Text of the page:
In the Ice Age exhibit, where a saber-toothed cat had been posed to stalk early horse skeletons, a middle-aged woman sidled out of the darkness.
“Are these bones real?” she asked. I looked up from reading a caption, and shrugged.
Not content with this answer, she reached into the display and gave the nearest horse a hearty rap with her knuckles. “No, they’re plaster. Hear that?” She tapped the bones again for good measure.
And if they hadbeen real? I was agape. Have you no respect for the distant ancestors of the modern horse?
We crossed paths again later in a room of marine fossils. She waved cheerily and pointed at a fossilized ichthyosaur in Mesozoic rock.
“Real bones!” she called. I smiled weakly, wondering if she’d scaled the glass barrier to knock on them, too.
She was gone when I reached the next room, which made the most of the MEF’s high ceilings. Along one wall, two massive dinosaurs which lived several million years apart were arranged as though locked in combat. On another wall was a life-sized painting of the Argentinosaurus which, until a few weeks ago, was the largest known dinosaur.
The sound of a throat clearing drew my attention to a tall, pudgy man of indeterminate age. He wore thick glasses and sweat pants, and his face was framed by a wiry halo of messy hair.
“Would you take my picture?” He indicated the display of battling dinosaurs. There’s a certain etiquette of reciprocal picture-taking among solo travelers, so I agreed. Posing before the two dinosaurs, he gestured himself and sighed wistfully, “The least impressive of the three.”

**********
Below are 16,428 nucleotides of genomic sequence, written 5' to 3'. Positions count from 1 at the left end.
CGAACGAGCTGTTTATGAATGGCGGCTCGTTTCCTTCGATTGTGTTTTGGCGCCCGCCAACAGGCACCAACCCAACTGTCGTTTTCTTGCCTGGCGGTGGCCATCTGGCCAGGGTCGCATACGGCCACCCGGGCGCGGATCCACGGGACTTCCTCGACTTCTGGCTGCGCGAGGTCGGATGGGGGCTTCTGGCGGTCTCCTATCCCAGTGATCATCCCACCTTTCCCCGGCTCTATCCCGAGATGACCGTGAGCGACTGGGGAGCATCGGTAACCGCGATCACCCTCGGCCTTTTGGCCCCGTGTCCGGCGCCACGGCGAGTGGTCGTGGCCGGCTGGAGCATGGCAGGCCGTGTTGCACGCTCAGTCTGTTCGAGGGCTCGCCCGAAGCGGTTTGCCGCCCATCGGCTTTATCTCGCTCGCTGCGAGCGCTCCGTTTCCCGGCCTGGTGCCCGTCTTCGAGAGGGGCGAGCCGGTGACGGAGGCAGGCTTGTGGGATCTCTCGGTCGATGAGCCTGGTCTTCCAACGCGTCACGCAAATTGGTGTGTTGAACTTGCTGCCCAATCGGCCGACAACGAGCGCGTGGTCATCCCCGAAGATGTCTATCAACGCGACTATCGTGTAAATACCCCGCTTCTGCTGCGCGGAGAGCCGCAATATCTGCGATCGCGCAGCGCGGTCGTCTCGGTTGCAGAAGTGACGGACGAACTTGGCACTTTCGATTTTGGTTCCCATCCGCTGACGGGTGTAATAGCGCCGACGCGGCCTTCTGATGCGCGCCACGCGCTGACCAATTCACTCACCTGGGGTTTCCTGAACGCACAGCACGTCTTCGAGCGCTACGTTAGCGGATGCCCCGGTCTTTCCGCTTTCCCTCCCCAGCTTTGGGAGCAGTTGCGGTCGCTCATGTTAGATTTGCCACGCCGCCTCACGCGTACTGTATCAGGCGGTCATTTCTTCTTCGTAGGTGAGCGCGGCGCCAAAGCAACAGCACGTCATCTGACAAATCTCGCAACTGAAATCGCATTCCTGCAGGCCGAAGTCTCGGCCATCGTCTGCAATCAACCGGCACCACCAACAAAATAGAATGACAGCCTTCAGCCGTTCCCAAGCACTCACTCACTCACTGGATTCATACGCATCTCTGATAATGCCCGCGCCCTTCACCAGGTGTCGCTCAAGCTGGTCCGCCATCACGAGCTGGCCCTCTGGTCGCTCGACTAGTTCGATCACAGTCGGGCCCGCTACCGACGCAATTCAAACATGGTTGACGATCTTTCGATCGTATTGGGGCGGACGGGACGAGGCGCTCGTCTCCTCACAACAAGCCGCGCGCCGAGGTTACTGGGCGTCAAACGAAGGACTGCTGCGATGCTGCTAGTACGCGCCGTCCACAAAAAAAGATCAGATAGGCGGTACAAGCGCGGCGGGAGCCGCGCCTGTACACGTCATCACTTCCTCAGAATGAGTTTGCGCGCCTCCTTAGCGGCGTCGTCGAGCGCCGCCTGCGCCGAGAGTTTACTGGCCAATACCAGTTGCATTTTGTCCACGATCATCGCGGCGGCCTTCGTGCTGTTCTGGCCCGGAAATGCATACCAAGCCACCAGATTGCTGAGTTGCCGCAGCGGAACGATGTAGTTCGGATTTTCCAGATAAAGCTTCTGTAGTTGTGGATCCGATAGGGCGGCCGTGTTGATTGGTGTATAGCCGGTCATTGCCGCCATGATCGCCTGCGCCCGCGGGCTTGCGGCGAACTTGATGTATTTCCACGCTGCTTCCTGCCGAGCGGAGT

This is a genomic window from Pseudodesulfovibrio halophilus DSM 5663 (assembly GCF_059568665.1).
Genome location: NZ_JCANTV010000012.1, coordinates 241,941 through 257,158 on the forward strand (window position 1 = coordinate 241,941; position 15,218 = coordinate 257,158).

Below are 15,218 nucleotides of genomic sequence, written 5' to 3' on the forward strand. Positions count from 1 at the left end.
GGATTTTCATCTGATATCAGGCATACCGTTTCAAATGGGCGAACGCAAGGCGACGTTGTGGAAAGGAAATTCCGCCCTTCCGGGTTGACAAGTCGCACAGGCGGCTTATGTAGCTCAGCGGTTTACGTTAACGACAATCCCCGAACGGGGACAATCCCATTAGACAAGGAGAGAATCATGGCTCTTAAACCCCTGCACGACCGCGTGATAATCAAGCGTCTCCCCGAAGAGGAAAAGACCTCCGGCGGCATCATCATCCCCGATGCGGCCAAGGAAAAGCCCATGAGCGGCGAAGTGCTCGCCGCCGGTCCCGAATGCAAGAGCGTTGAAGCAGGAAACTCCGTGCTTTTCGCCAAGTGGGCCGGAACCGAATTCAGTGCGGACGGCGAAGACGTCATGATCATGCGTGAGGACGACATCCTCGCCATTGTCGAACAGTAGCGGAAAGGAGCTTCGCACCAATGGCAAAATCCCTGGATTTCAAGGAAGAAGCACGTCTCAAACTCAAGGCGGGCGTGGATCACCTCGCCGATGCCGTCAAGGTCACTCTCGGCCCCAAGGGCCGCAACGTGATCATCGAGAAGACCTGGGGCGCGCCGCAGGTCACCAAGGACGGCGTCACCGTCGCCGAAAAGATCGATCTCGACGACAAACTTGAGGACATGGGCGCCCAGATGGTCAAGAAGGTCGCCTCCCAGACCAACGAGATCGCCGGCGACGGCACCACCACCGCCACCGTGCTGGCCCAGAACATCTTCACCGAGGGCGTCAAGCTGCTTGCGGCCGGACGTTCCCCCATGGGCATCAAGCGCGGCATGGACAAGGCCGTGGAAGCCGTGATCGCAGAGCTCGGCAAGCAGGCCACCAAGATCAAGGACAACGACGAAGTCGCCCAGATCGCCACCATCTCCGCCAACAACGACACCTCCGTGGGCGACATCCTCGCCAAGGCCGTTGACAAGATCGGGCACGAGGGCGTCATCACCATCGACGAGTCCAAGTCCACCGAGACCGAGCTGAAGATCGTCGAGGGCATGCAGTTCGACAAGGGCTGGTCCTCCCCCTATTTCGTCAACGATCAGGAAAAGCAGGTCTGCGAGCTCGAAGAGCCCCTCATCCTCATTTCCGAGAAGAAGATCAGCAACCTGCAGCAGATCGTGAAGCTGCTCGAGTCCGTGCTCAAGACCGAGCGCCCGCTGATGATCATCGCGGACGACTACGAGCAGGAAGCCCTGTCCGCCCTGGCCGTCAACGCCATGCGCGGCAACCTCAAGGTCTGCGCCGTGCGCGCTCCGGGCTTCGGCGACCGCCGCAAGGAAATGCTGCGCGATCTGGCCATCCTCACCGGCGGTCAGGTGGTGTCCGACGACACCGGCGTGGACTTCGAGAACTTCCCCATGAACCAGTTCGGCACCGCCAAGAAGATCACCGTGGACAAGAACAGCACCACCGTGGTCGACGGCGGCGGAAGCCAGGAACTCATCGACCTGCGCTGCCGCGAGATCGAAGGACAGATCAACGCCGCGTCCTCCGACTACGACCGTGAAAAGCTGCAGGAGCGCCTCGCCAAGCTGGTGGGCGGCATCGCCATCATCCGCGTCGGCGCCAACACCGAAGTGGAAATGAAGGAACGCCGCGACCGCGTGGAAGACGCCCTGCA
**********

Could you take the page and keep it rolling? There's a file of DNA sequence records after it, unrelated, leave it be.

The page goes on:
When it was my turn, I posed in front of the Argentinosaurus. I waited for him to snap a picture, but he stood frozen with an odd look on his face.
“Did it work?” I prompted. My camera had been acting up lately. When he lowered the camera, I realized he was staring not at my camera’s viewfinder, but at the dinosaur on the wall behind me.
“We are miniscule,” he breathed. And he was right.
Since then, we’ve unearthed a dinosaur even larger than Argentinosaurus. The dinosaurs we dream of get bigger and bigger, a continuing reminder of our insignificance in the grand scheme of things. No matter that the dinosaurs are long dead; that, too, is a reminder of sorts. Leaving Trelew on the bus, I strained for the first glimpse of mountains rising up from the flat earth, and tried to imagine huge reptiles thundering across the horizon. I’d already decided what to tell my friends: that sometimes you need to go to a dinosaur museum at the ends of the earth for an existential lesson. I had, and didn’t regret it for a minute.
Elijah Garrard was born and raised in Edmonds. He is a graduate of Edmonds-Woodway High School and Bowdoin College. He writes about travel, people, and curious goings-on in his monthly column.